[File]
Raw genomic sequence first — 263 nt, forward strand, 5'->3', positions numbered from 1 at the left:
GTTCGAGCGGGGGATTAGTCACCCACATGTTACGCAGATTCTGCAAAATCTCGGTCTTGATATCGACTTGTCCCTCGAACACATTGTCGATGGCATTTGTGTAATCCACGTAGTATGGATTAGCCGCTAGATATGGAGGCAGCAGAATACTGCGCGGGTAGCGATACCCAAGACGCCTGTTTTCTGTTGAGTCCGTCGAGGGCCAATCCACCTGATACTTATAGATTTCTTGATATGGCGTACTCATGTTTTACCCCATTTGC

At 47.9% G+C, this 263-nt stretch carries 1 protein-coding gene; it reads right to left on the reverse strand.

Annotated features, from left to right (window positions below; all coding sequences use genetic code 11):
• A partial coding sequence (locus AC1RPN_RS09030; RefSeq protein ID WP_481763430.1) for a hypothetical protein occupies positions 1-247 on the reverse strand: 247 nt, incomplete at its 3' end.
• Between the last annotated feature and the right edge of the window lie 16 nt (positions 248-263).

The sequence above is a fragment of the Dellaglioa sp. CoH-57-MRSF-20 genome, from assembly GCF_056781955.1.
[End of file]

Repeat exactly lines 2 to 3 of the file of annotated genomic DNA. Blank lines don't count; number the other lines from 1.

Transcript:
GTTCGAGCGGGGGATTAGTCACCCACATGTTACGCAGATTCTGCAAAATCTCGGTCTTGATATCGACTTGTCCCTCGAACACATTGTCGATGGCATTTGTGTAATCCACGTAGTATGGATTAGCCGCTAGATATGGAGGCAGCAGAATACTGCGCGGGTAGCGATACCCAAGACGCCTGTTTTCTGTTGAGTCCGTCGAGGGCCAATCCACCTGATACTTATAGATTTCTTGATATGGCGTACTCATGTTTTACCCCATTTGC

At 47.9% G+C, this 263-nt stretch carries 1 protein-coding gene; it reads right to left on the reverse strand.